By now, many construction-related businesses in this country have reached a similar point on the so-called “work flow” curve. New projects are scarce and fiercely competitive to secure. Backlog lists have been carved down to the bone due to temporary project shutdowns or outright cancellations. In other words, the kitchen cupboards are bare, and electrical design and construction firms are scrambling to find ways to keep food on the table and restock their pantry shelves.
Unfortunately, any hopes of recovery we may have held onto earlier this year appear to be quickly fading away. Now, it appears there's even concern for any kind of real recovery in 2010. Following are just a few examples of the ongoing obstacles. The latest construction forecast from FMI, headquartered in Raleigh, N.C., projects total construction spending to be down 13% at the end of this year and another 7% in 2010. Late last month, Reed Construction Data revised its economic forecast data and noted non-residential construction spending would decline 2.8% this year and another 2.2% next year. It also noted that residential construction spending would bottom out this year (falling another 28.3%) and finally begin to recover in 2010 (+10%).
Could it get any uglier? I sure hope not. The ultimate question on most everyone's minds these days has to be, “What can I do to survive during this difficult time?” One approach is to emulate the strategies employed by other successful firms in the industry, such as our 2009 Top 50 power players, featured in this month's cover story, starting on page 26.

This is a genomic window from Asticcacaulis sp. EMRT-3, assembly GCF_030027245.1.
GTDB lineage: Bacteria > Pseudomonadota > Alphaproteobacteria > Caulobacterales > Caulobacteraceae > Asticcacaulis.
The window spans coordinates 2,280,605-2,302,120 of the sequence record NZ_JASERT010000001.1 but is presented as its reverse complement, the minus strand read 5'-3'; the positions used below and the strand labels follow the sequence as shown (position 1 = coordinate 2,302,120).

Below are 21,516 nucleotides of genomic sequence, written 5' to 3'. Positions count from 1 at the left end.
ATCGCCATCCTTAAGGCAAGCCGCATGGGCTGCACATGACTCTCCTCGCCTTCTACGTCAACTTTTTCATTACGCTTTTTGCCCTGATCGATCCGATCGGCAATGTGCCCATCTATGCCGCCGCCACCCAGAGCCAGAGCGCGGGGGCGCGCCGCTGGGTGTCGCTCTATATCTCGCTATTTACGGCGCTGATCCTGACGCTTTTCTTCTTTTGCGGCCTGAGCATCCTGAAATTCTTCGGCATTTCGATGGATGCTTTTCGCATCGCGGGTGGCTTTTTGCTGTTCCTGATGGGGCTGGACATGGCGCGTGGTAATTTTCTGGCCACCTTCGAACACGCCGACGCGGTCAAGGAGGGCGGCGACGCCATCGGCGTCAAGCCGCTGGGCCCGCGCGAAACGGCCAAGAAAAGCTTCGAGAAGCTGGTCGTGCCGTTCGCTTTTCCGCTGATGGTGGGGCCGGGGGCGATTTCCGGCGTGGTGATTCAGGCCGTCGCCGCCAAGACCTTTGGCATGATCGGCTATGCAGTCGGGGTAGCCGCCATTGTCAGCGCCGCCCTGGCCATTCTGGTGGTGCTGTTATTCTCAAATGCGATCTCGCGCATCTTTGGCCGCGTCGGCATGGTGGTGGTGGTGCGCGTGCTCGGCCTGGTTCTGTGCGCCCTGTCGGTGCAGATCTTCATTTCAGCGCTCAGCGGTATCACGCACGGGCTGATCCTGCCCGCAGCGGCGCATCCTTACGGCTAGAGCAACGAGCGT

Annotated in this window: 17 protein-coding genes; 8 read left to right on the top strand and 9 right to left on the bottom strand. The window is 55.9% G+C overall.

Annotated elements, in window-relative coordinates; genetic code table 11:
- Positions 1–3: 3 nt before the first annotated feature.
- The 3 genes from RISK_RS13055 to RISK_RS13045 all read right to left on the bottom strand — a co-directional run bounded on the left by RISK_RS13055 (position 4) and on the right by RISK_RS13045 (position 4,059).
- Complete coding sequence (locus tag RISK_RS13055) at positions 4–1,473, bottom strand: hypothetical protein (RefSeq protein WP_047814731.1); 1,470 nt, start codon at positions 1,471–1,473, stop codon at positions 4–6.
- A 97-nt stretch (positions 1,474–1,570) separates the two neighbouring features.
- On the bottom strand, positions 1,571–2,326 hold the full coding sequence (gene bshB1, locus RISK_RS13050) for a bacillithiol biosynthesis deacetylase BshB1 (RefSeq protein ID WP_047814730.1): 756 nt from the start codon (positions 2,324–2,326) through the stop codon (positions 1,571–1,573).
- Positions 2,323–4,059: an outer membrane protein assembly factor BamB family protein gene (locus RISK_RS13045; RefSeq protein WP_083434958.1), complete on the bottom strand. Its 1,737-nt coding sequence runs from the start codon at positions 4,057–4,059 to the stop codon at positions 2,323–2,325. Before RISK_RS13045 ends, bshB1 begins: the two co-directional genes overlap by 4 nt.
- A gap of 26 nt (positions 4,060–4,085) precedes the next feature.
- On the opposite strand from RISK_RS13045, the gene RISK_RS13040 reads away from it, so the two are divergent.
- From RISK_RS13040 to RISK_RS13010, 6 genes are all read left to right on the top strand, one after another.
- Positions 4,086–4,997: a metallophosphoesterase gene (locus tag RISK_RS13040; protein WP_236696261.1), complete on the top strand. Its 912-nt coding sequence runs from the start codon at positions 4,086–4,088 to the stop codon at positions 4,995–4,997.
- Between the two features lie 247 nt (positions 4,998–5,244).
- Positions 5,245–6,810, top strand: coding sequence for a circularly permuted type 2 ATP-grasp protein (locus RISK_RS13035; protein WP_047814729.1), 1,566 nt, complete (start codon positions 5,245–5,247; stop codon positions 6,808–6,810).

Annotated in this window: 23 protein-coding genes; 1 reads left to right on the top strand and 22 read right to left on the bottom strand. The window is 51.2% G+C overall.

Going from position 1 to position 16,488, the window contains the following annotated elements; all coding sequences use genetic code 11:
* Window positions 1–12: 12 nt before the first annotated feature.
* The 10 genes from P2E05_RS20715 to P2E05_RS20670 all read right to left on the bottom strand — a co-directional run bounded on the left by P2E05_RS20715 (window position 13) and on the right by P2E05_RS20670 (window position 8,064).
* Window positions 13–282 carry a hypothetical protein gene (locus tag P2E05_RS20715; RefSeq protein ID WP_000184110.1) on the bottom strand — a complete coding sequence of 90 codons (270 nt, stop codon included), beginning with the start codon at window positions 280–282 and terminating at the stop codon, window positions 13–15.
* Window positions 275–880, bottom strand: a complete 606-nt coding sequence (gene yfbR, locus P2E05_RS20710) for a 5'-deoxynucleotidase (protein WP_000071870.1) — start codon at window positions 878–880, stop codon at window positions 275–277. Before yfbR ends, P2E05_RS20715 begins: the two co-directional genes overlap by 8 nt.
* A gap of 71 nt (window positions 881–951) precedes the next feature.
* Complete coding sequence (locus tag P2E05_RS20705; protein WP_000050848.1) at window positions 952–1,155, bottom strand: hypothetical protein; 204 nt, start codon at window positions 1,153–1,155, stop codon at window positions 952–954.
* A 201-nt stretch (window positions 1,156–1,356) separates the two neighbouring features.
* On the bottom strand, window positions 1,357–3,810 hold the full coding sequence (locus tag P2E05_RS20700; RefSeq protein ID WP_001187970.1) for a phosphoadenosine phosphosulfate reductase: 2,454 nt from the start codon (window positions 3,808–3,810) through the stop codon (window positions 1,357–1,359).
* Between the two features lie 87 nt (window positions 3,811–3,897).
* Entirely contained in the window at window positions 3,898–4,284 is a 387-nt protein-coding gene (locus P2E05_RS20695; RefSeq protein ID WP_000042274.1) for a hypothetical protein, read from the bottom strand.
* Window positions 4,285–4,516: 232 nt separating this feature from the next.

What are our heavy-hitting electrical contractors doing to maintain their stature during this drastic downturn? Interestingly enough, our annual Top 50 report, “Survival of the Fittest,” reveals these large contracting firms held their own in 2008 because of their continued work on closing out large projects as well as relying on the strength of their project backlog inventory. Nevertheless, few of our Top 50 participants are forecasting a revenue gain this year, and 43% are predicting a revenue decrease of more than 10%.
To help offset these declines in revenue, they're leveraging their earlier moves to diversify into new market segments and expand into new geographic territories. They've looked for ways to improve back office efficiency and streamline work practices. They're also being selective with the jobs they do bid on and exploring ways to improve their brand image and marketing efforts.
As most business consultants will tell you, a tough economic time is actually the best time to leverage your personal relationships with clients. This is the time to rally everyone in your organization on promoting this goal, make contact with current customers, and rekindle every old relationship you can. Don't be afraid to sing your own praises either. Sharing your recent success stories with potential customers — explaining how they could benefit from the same type of strategy or project solution — just might get your foot in the door for some new business. In other words, spread the good news as best you can. Do whatever it takes to remain positive and upbeat in the eyes of your current and potential customers as well as your employees. In the end, you may find that the old adage, “Attitude is everything,” may prove to be more than just a motivational saying.